Lina Khan's FTC can finally move forward with its progressive agenda after Senate confirms fifth commissioner
- The Senate confirmed President Joe Biden's nominee to the Federal Trade Commission, Alvaro Bedoya.
- The vote means the FTC finally has the power to move forward with its aggressive enforcement and policy agenda.
- Bedoya is a privacy expert who founded the Center on Privacy and Technology at Georgetown Law.
The Federal Trade Commission finally has the power to move forward with its progressive enforcement and policy agenda after the Senate confirmed President Joe Biden's nominee to the fifth commissioner seat Wednesday.
The Senate voted to confirm Alvaro Bedoya 51-50, with Vice President Kamala Harris casting the tie-breaking vote.
The vote breaks a deadlock between the two Democratic and two Republican commissioners on the FTC, which is chaired by progressive antitrust academic Lina Khan, paving the way to move forward with its most ambitious agenda items.
That could include an antitrust lawsuit against Amazon, which the agency has reportedly investigated. It could also include rulemaking on digital privacy and a narrower view of which mergers to approve, as the agency reviews major deals including Microsoft's planned purchase of game maker Activision Blizzard.
The vote comes months after Biden first nominated Bedoya in September. The founding director of the Center on Privacy and Technology at Georgetown Law faced dogged criticism from Republicans on the Senate Commerce Committee over his past tweets, including a retweet comparing the 2016 Republican National Convention to a white supremacist rally, and a tweet where he called Immigration and Customs Enforcement an "out-of-control domestic surveillance agency that peers into all our lives."
As a result, the committee deadlocked twice on the question of whether to recommend his nomination to the full Senate.
At the beginning of Khan's term as chair, the commission had a full slate of five, including three Democrats — the max allowed from any one party at one time. But since former FTC Commissioner Rohit Chopra was confirmed to a new role leading the Consumer Financial Protection Bureau, the agency has consisted of just two commissioners from each party.
That deadlock meant the agency could only move forward with enforcement measures, policy stances or rule-makings that at least one Republican commissioner would agree to. And the minority commissioners have vocally objected to Khan's approach to running the agency.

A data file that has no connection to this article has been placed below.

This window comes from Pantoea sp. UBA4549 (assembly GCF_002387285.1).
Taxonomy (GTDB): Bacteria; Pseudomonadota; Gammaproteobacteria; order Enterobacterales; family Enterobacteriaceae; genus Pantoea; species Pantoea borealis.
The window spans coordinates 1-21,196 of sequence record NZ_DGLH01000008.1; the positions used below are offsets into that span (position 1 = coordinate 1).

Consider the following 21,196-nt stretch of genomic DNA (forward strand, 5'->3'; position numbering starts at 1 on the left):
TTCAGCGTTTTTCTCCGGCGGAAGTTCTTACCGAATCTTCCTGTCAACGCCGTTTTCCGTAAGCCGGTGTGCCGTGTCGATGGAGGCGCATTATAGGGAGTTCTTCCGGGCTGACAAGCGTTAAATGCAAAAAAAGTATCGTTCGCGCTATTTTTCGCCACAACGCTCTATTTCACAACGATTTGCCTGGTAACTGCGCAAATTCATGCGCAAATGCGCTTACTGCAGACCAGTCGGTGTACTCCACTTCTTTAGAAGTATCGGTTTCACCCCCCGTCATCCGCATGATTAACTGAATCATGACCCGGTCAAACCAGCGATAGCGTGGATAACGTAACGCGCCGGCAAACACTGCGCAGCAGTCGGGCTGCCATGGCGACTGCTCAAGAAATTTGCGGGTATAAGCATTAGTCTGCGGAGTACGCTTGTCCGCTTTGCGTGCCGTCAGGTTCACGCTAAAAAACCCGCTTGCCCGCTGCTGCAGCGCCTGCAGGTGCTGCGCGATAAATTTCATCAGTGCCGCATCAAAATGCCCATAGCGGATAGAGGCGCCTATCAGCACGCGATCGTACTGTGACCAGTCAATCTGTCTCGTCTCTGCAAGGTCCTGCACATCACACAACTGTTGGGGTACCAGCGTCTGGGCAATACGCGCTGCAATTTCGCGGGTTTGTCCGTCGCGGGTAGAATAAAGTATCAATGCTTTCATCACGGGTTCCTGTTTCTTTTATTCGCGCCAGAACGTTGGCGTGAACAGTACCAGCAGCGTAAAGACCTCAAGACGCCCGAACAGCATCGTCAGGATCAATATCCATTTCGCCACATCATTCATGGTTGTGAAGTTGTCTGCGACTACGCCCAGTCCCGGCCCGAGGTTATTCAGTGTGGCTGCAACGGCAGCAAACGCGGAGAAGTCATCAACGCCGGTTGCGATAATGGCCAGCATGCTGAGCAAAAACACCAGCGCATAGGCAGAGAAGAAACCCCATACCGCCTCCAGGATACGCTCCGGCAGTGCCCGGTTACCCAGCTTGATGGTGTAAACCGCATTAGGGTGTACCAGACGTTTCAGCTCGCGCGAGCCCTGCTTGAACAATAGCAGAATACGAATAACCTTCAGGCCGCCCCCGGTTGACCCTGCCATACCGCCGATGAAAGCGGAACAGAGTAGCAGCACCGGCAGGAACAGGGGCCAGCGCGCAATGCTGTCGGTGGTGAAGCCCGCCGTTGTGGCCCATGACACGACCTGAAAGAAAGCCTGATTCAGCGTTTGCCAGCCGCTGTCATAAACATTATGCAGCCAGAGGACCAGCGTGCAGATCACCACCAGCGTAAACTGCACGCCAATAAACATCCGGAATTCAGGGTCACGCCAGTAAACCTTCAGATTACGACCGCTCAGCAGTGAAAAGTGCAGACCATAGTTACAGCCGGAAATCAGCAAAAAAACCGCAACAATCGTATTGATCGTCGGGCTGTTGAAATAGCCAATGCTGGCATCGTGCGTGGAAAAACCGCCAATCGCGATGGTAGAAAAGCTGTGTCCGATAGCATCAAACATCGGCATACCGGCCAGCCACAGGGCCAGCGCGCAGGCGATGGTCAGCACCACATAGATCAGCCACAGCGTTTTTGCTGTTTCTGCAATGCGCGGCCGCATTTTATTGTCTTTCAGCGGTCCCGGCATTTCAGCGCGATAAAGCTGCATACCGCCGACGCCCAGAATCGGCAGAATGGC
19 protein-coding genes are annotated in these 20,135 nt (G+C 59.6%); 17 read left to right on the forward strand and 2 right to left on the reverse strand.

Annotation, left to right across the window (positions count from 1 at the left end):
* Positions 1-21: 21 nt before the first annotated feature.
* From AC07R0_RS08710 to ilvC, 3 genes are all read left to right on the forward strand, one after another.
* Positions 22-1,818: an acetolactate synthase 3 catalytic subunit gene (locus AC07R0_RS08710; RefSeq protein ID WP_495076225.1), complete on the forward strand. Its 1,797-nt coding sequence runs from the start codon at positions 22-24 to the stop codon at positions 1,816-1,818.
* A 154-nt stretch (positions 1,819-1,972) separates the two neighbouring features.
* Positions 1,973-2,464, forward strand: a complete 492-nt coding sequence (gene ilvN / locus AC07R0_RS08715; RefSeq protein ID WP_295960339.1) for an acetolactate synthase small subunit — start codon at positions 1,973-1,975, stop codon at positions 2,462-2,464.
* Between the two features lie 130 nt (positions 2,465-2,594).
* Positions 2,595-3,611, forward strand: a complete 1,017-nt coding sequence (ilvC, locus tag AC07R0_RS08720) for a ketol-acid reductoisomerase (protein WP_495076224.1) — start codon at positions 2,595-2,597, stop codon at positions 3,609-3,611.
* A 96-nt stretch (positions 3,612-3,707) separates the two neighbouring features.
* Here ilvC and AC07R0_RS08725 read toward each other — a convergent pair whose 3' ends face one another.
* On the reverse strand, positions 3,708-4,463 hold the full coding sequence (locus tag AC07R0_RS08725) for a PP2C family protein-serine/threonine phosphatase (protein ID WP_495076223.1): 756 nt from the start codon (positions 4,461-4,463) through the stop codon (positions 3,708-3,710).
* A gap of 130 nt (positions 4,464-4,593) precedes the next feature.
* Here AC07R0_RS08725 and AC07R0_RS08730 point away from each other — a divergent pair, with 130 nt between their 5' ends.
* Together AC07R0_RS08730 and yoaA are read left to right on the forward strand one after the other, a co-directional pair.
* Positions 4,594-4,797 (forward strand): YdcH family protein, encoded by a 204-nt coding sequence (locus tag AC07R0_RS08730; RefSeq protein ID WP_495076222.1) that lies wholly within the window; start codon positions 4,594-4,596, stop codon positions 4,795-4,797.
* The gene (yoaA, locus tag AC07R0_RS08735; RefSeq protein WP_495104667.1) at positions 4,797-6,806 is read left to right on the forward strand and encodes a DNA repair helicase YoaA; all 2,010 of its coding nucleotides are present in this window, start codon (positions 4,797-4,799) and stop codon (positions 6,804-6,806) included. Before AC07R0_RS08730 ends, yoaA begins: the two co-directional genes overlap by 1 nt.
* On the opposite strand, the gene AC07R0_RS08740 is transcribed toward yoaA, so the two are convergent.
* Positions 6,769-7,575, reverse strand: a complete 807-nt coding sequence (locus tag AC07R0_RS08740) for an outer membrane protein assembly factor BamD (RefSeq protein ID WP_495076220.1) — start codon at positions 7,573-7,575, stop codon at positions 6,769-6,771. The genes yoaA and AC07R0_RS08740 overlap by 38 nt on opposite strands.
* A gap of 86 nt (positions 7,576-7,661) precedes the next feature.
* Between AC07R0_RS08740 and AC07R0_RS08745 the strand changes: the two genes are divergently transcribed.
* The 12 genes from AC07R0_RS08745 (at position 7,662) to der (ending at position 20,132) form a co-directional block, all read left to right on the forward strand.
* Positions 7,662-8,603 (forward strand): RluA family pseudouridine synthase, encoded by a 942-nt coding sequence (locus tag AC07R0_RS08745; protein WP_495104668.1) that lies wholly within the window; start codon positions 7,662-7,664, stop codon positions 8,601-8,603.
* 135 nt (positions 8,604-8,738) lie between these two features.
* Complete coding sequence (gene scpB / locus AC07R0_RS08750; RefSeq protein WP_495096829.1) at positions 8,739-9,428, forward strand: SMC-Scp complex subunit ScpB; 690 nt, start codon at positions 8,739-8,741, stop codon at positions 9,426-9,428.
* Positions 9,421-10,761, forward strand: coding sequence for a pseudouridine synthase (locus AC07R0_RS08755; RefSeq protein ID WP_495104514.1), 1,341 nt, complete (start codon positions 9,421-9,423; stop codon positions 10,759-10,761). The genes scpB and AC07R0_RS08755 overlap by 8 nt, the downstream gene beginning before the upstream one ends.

Some members of the business community are wary of a Khan-led FTC at full force.
"Rather than a rubber stamp, a fifth commissioner at the Federal Trade Commission must serve as a check on Chair Khan's radical agenda that aims to 'shape the distribution of power and opportunity across our economy,'" the U.S. Chamber of Commerce's Chief Policy Officer Neil Bradley said in a statement on Tuesday. "Until more is learned about Alvaro Bedoya's views on transparency, due process, statutory authority, and basic management of the Commission, it would be irresponsible to confirm him as Khan's tie-breaking vote."
In her academic career, Khan famously argued that the U.S. must use a more expansive framework to consider antitrust challenges against tech companies such as Amazon, rather than the decades-old consumer welfare standard, which places an emphasis on monetary costs to consumers.
In a memo last fall, Khan laid out her vision for the agency, including breaking down silos between its Bureau of Competition and Bureau of Consumer Protection and acting fast to mitigate harms, especially in "next-generation technologies, innovations, and nascent industries across sectors."
Since then, the agency has taken some steps that have jarred the business community, such as suspending early terminations, a policy that allows some low-risk deals to close before the waiting period expires, and issuing letters warning parties that the agency is not finished looking at their deal, so they may merge at their own risk.
WATCH: FTC Chair Lina Khan answers question on antitrust regulation and data privacy